Dr. Edward E. Prather is an Associate Staff Scientist with Steward Observatory and Senior Lecturer in the Department of Astronomy at the University of Arizona. In 2000 earned his Ph.D in physics from the University of Maine. From 2001 through 2004 he served as co-director of the Conceptual Astronomy and Physics Education Research team known as CAPER, at the University of Arizona. Since 2004 he has served as Executive Director of the NASA and NSF funded Center for Astronomy Education (CAE) at the University of Arizona. Through collaboration with members of CAPER and CAE he has lead several rigorous research programs to investigate student understanding and learning difficulties in the areas of astronomy, astrobiology, physics, and planetary science. The results from this research are used to inform the development, evaluation and dissemination of innovative instructional strategies and public outreach activities designed to intellectually engage learners and significantly improve their understanding of fundamental science concepts. Dissemination of this work is provided through CAE’s research-guided multi-day “Teaching Excellence Workshops”, which have been attended by over 1000 college faculty around the nation. Recently members of CAE were awarded an NSF CCLI Phase III grant to create the Collaboration of Astronomy Teaching Scholars (CATS) Program. Through the CATS program CAE has created a national collaboration of Astronomy faculty, post-docs, graduate and undergrad students who are actively engaged in fundamental research on issues of teaching and learning.
Alice Putti, Chemistry Teacher
Jenison High School , Jenison , Michigan
Ms. Putti has been teaching chemistry and AP chemistry at Jenison High School for the last 14 years. In 2006, Alice was admitted to the first teacher cohort of Target Inquiry, an NSF funded professional development program at Grand Valley State University As part of the program, Alice and her colleagues each published two inquiry chemistry activities that met the Michigan High School Chemistry Content Expectations. For the last two years, Alice has presented on her inquiry work at national, state and local conferences. Alice is also the founder of the West Michigan Chemistry Teacher*s Association and a Reader for the AP Chemistry Exam. In her spare time, Alice enjoys reading, running, and spending time with her family.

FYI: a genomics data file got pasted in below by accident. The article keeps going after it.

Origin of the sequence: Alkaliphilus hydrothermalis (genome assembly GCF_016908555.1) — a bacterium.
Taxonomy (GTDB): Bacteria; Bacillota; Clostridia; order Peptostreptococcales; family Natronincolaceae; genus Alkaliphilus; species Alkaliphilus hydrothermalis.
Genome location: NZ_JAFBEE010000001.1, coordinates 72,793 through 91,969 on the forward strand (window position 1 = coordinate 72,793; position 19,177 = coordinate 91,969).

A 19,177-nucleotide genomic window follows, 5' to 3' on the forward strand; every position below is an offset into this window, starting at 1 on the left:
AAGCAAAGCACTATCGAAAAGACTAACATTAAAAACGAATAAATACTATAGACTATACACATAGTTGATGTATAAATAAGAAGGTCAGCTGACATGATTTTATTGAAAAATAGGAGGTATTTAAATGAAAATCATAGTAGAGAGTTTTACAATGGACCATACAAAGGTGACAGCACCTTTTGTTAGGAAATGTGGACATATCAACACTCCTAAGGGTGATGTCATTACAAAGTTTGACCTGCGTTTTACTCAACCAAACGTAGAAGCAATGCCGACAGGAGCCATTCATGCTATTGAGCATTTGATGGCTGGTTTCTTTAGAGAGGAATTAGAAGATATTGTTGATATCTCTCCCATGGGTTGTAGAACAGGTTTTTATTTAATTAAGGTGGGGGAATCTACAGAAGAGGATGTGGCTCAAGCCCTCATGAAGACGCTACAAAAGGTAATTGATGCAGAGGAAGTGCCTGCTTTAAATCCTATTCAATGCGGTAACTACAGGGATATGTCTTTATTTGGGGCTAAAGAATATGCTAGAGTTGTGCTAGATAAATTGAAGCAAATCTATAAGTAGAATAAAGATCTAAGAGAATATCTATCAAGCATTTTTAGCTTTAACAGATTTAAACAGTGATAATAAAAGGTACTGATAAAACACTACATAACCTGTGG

Sarah Toman, Chemistry Teacher
Western Michigan Christian High School , Muskegon , Michigan
Ms. Toman as been teaching Chemistry and Algebra courses at Western Michigan Christian High School for the last 5 years and prior to that taught at Covenant Christian Academy in Colleyville Texas for two years. In 2006, Sarah was admitted to the first teacher cohort of Target Inquiry, an NSF funded professional development program at
Grand Valley State University As part of the program, Sarah and her colleagues each published two inquiry chemistry activities that met the Michigan High School Chemistry Content Expectations. For the last two years, Sarah has presented on her inquiry work at national, state and local conferences. In her spare time, Sarah enjoys spending time with her family, being involved with her church, and traveling.
Tracy Vassiliev, Applied Science and Accelerated Physical Science Teacher Bangor Middle schools, Bangor Maine
Ms. Vassiliev, BS in Biology (1992), MS in Marine Bioresources (2006) and a MEd in Middle School Science and Gifted and Talented (2007), was initially a research scientist for the Lobster Institute in Orono, Maine but now is wrapping up her seventh year of teaching at the Bangor Middle Schools as a grade 8 Applied Science and Accelerated Physical Science teacher. She is also the gifted and talented teacher at both middle schools. Tracy has worked as an RET (research experience for teachers) for the University of Maine Sensors ! Program, and has been working with the University of Maine ‘s Forest Bioproducts Research Initiative every summer since 2007. Tracy has had the opportunity to present at the national level on several occasions throughout graduate school, at the National Marine Educators Conference in Portland , ME in 2007 and most recently co-presented at the 2008 National Science Teachers Conference in Boston , on collecting and using data in the middle school classroom. Tracy has worked with the Challenger Learning Center Education Committee for about six years and is currently involved with the C’s to Shining C workshop: Connecting Climate Change to Curriculum, funded by the Maine Department of Education through a Mathematics and Science Partnership Grant.
Bill Zoellick, Program Development Director
Acadia Partners for Science and Learning
Mr. Zoellick is Program Development Director at Acadia Partners for Science and Learning. He received an M.A.ed. degree from the University of Illinois where he studied curriculum evaluation with Dr. Robert E. Stake at the Center for Instructional Research and Curriculum Evaluation. After graduating from Illinois he pursued a career in computer science and is the author of a widely used text on file structures. He has returned to educational research to work with natural resource education. Mr. Zoellick designs and administers citizen science research programs that connect with teachers and schools. He also chairs a working group within the National Park Service that tracks citizen science activity across the NPS system.